My father hated “God Bless America.” He particularly hated jumbo 40’s singer Kate Smith’s rendition of it, which he believed exploited patriotism and combined it with sentimentality and schmaltz to get ratings and sell records. Smith had an unadorned clarion belt that particularly suited Irving Berlin’s blunt melody, and for 30 years she used the song as her signature, as much as Judy Garland used “Somewhere Over the Rainbow.” Whenever Smith appeared on a TV variety show like The Hollywood Palace, he would order me to change the channel (yes, I was the family remote) for fear that he would have to hear her sing that song.
I assumed that was the reason why I have felt queasy about Major League Baseball’s 7th inning stretch ritual, installed in 2001, of having a recording of Kate or a live singer ring out the Irving Berlin standard at every major league baseball game since the Twin Towers fell. In today’s Washington Post, however, a Methodist minister—my father was also a Methodist, as much as he was anything—explained why he refuses to stand for the song. He nailed it.
James Marsh writes,
“…I love this country and don’t want to live anywhere else. But being pressured to stand up at a baseball game for a song that’s essentially a prayer seems, well, un-American. It feels like being pushed into the river for a baptism I didn’t choose. It’s an empty ritual, and one that I think doesn’t hold much theological water. What we join together to say, sing and stand up for says something about us as a people. I think it matters. At ballparks across the country, we are expected to participate in what can be described only as a prayer to ask God’s blessings on our nation. As nice as blessings are, singing this song doesn’t feel like it has integrity the way signing our national anthem does… I imagine that the God I believe in isn’t interested in dispensing special nationalistic blessings. (Or, perhaps more to the point, blessings for our bullpen, error-free fielding and sufficient run support.) When we ask for blessings to be bestowed only on “us,” we are in danger of seeing ourselves as set apart from the world. Faith is global, and one nation doesn’t get any more or less of God than any other. Asking for God’s blessing for “us” or “me” ignores greater needs in our world. We should ask a bigger question: How can we get this blessing to all? I want God walking with and standing beside every single person on this Earth — and every country.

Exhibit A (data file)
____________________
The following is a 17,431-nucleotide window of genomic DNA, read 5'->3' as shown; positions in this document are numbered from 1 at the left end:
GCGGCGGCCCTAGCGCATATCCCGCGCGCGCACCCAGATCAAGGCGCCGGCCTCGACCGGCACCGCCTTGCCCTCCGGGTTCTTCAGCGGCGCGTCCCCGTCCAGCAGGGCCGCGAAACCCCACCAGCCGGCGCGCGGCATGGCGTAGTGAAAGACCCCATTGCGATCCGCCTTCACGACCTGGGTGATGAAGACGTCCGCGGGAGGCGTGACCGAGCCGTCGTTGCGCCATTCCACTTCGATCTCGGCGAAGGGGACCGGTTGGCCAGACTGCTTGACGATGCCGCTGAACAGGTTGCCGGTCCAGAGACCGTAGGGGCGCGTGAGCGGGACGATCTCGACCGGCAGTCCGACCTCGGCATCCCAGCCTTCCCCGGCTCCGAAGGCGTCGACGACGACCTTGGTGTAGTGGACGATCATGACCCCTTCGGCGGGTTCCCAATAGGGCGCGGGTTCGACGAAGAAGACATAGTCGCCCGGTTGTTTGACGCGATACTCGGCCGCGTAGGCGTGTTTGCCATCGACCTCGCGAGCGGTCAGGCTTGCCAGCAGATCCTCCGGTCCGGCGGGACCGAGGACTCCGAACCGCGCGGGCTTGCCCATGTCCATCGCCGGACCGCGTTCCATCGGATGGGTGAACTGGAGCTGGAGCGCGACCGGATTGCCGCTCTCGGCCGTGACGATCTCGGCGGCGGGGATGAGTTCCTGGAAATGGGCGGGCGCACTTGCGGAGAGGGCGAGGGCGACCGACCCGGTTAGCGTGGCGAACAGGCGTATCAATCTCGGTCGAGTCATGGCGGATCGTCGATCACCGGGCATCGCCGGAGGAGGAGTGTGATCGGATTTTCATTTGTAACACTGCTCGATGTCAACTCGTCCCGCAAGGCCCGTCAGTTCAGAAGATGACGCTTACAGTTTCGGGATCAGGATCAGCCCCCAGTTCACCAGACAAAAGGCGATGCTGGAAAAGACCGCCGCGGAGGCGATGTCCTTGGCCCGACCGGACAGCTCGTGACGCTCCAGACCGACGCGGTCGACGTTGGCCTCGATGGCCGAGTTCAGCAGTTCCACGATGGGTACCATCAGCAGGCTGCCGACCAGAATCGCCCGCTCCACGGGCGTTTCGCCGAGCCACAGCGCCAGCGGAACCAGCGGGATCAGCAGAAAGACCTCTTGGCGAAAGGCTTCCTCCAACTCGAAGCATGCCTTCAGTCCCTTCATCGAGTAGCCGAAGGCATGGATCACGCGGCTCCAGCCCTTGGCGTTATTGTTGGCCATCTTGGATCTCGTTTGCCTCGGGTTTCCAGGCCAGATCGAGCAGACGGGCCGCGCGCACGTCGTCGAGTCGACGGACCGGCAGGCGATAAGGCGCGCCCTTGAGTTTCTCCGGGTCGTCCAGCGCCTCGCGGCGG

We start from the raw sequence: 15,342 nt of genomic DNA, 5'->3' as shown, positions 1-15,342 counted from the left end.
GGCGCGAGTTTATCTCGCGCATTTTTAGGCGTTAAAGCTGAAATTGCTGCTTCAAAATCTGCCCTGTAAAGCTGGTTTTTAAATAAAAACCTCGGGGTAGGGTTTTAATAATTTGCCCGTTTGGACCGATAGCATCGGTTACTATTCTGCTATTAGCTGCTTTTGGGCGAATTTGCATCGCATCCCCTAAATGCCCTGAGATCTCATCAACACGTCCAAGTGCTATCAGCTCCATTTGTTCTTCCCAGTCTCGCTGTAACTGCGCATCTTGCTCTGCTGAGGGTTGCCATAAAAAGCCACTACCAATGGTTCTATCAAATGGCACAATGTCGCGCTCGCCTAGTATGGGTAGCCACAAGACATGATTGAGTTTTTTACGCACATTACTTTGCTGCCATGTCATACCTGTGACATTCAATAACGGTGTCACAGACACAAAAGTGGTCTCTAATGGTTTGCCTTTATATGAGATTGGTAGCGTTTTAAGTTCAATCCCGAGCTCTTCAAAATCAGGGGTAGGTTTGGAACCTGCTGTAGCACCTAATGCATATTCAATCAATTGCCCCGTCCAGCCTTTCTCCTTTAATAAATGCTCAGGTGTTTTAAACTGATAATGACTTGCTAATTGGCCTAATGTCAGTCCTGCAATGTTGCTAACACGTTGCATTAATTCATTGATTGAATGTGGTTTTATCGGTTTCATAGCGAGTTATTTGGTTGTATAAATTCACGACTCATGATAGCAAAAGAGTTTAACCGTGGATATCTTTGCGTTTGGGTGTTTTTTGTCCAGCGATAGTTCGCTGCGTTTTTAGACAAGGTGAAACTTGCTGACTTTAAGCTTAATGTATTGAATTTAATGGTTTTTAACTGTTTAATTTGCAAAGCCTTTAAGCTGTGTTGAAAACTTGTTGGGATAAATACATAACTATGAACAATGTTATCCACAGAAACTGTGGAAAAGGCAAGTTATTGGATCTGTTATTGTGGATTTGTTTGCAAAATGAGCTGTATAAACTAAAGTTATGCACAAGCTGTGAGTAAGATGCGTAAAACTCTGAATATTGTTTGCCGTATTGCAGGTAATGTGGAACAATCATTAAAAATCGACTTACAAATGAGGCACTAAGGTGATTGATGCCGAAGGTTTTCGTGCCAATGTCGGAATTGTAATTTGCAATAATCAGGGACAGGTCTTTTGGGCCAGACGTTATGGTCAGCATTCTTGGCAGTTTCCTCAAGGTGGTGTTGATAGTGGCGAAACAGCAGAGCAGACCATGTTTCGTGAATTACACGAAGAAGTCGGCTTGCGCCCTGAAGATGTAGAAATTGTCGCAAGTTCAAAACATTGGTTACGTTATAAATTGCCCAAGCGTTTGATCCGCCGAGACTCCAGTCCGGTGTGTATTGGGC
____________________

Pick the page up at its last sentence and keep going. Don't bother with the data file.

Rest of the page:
“Stepping back, this also raises the question: Why do we all too frequently seek to invoke rituals that, in the end, undermine our common bonds? Not everyone in our nation or at the ballpark shares the same beliefs. From which god are we asking these blessings? What does the good secular humanist or atheist do during this song? Are we to assume that all deities will be in concert for those who believe in more than one? This “god” business — how (and whether) we conceive of the divine — is messy, even in our houses of worship. At a ballgame, where most of us have come to root for the Nats, it just doesn’t fit. We shouldn’t make a grand assumption that we’re all of one belief. The one thing that we do, in fact, have in common is the love of baseball.”
(Read the whole piece here.)
Bingo. “God Bless America” is one patriotic display at the games too many. It diminishes the significance of “The Star Spangled Banner,” and now seems jingoistic and crass to me. How many of those who are too young to remember 9/11/01 even know why the song is being performed? An obscure gesture is no longer purposeful meaningful. This was originally a demonstration of solidarity with the victims of terrorism, essentially like the playing of Neil Diamond’s even cheesier song, “Sweet Caroline” in ballparks following the Boston Marathon bombing. That was done once, and once was plenty.
And while it isn’t the major reason to dump GBA, I have missed the unique respite that the seventh inning stretch, a far older tradition, provided. Here was a time to stand up or not, get a drink and a dog without missing something, chat with strangers in the stands, review the game so far, all while some version of “Take Me Out To The Ball Game” played in the background, harkening our minds back to reflect upon, in the words of that eminent novelist, Terrence Mann, “all that once was good, and that could be again.”
Now we have to leap to our feet, listen to some opera singer, juvenile contest winner or the Dreaded Kate, and think solemn thoughts. I think enough solemn thoughts, thank you. I go to baseball games to have fun, or be tortured by the Red Sox.
As usual, Dad was right. Shut up, Kate.